An interesting post about content marketing
Even that is not a simple and easy thing to do. We’ve seen — on a constant and consistent basis — just how hard brands struggle to get the right type of content into the right channels to see any type of movement happen. It’s still few and far between for most, as they grapple with defining what success (or ROI) looks like in comparison with their traditional advertising measurement models. With that, too many brands dismiss the myriad of other reasons why consumers like what they see. In the end, having great content or great advertising is a fraction of the work that defines success for a brand.
What else are consumers looking for in a brand?
It’s not just about valuable content, but how that content is cased for them to actually derive a true benefit from it. The content that goes into this case is critical, but until a brand knows how much of a utility their apps, websites, or wearable technologies are adding to their consumer’s lives, it will be hard to break through the clutter.
Think about the “slide to unlock” functionality of smartphones versus the old days of multiple button combinations to get your device into working mode. The easier it is to navigate and use coupled with the valuable content will build more loyal consumers.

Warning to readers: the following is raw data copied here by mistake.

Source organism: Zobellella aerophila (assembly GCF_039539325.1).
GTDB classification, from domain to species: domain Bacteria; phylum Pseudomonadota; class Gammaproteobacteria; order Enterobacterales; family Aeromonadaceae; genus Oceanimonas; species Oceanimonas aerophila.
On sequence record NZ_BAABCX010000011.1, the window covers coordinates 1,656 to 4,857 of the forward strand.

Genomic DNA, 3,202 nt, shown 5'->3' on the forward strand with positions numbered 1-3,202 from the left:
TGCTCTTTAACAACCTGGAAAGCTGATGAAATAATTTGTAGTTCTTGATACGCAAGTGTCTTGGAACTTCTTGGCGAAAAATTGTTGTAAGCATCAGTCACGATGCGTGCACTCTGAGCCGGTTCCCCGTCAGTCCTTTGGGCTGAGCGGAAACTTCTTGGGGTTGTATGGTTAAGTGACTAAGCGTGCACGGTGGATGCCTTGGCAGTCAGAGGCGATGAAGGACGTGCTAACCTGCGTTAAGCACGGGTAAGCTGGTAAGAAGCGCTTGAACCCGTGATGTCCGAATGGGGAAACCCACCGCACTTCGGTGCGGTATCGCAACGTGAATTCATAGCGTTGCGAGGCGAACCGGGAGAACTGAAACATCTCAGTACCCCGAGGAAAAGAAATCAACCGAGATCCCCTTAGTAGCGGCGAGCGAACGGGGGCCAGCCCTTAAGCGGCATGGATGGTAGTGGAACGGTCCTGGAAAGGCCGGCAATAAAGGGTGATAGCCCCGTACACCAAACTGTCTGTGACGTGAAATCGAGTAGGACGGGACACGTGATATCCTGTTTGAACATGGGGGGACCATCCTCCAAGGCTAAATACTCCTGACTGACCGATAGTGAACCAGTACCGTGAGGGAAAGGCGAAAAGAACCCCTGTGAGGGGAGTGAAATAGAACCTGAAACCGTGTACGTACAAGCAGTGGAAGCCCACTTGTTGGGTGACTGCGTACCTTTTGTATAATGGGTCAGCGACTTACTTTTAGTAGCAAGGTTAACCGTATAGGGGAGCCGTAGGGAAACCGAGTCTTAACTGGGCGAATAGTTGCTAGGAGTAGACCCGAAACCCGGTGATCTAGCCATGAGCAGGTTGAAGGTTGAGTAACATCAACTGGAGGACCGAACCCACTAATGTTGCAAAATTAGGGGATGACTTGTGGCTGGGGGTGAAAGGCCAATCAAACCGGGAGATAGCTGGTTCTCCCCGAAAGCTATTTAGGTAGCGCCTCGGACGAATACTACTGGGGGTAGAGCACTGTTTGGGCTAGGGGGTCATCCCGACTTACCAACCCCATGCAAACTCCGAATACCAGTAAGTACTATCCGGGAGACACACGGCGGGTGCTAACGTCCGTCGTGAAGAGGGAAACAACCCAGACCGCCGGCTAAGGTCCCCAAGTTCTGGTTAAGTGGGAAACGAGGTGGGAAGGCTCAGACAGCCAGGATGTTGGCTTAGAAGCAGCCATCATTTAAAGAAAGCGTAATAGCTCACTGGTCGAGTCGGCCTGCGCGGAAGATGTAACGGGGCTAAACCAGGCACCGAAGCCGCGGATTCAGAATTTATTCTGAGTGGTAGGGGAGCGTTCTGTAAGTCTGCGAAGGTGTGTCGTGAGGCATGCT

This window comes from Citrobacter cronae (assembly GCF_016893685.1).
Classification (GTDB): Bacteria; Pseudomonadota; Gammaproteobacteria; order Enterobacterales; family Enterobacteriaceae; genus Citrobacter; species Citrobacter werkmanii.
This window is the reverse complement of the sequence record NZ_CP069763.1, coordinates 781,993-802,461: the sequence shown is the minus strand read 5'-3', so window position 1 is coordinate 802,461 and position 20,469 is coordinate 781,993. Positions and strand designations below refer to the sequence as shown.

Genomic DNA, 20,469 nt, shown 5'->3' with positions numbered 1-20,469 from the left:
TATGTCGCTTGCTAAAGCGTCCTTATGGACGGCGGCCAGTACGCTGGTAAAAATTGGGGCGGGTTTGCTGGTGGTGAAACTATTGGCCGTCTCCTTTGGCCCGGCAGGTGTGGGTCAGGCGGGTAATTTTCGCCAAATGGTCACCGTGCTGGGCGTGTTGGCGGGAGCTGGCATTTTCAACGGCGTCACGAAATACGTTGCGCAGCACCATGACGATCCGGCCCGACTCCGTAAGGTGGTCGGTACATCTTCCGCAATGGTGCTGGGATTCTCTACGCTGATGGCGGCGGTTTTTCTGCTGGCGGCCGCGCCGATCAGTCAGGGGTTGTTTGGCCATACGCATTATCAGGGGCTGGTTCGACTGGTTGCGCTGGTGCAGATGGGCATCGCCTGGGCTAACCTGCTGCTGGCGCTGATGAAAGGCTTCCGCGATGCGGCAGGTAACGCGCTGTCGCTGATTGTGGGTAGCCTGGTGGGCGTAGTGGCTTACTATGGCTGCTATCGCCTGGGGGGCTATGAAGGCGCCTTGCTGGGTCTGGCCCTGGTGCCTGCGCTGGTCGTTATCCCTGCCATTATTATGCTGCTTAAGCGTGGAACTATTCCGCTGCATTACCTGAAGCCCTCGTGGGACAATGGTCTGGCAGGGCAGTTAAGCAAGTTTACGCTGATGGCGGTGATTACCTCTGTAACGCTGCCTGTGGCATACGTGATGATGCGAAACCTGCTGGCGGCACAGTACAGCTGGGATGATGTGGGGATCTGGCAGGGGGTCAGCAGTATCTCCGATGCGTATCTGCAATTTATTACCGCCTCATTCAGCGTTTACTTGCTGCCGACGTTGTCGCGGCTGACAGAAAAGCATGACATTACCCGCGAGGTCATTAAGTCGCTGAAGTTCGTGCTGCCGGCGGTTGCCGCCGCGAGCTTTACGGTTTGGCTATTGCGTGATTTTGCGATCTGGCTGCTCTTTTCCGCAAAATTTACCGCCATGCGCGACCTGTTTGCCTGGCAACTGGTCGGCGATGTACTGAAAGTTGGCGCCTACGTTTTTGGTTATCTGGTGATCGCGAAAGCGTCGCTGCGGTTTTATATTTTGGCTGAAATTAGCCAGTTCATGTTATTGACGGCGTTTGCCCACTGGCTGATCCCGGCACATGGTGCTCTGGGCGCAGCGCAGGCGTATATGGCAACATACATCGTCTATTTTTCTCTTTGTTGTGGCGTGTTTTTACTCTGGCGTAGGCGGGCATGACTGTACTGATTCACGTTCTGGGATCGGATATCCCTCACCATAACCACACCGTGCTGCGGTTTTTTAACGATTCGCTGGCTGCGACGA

This isn’t just about mobile either. So few brands spend any semblance of time designing better experiences, that we wind up having two instances occur: One, a general homogeny, where it’s hard to tell the difference between one brand from another. Two, a brand that believes design is at the core and is able to create such a chasm between themselves and their competitors. Content surrounded by poor design is poor content.
Sadly, most of the branded apps don’t follow the notions being put forward here and relegate themselves to narcissistic tendencies. They’re looking to pimp and shill over utility, functionality, design, and integration. Consumers love and want more apps. Apps are the new websites. Brands need to get used to this.
6. Alerts and notifications
Consumers do like alerts and notifications that are valuable. Don’t forget about that. And don’t be annoying. Remember, this is a very sensitive issue. Brands are trying to add value with alerts and notifications, not bulk up on impressions.
In the early days of blogging, I used to say that the biggest difference between traditional media and blogging is that in the traditional world, the last period at the end of the last sentence is the end of the piece. In digital media, the last period at the end of the last sentence is where the story begins. Having great content without building in the hooks for people to have interaction, social play, and commentary renders the content neutered.
8. DistributionThis is something that I have blogged about on countless occasions. Content without an even stronger content distribution strategy is useless. This is a hard one for brands to understand. They want to control the content on their own platforms. Great content wants to be free. Brands can help with this.
It means breaking down the walled gardens and finding new and interesting places where customers (and prospective customers) play and connect, and to get your content into those channels of distributions. Think about your industry trade publications or other, more adventurous, places for your content to live and breathe.
So, are you still just worried about the content side of things?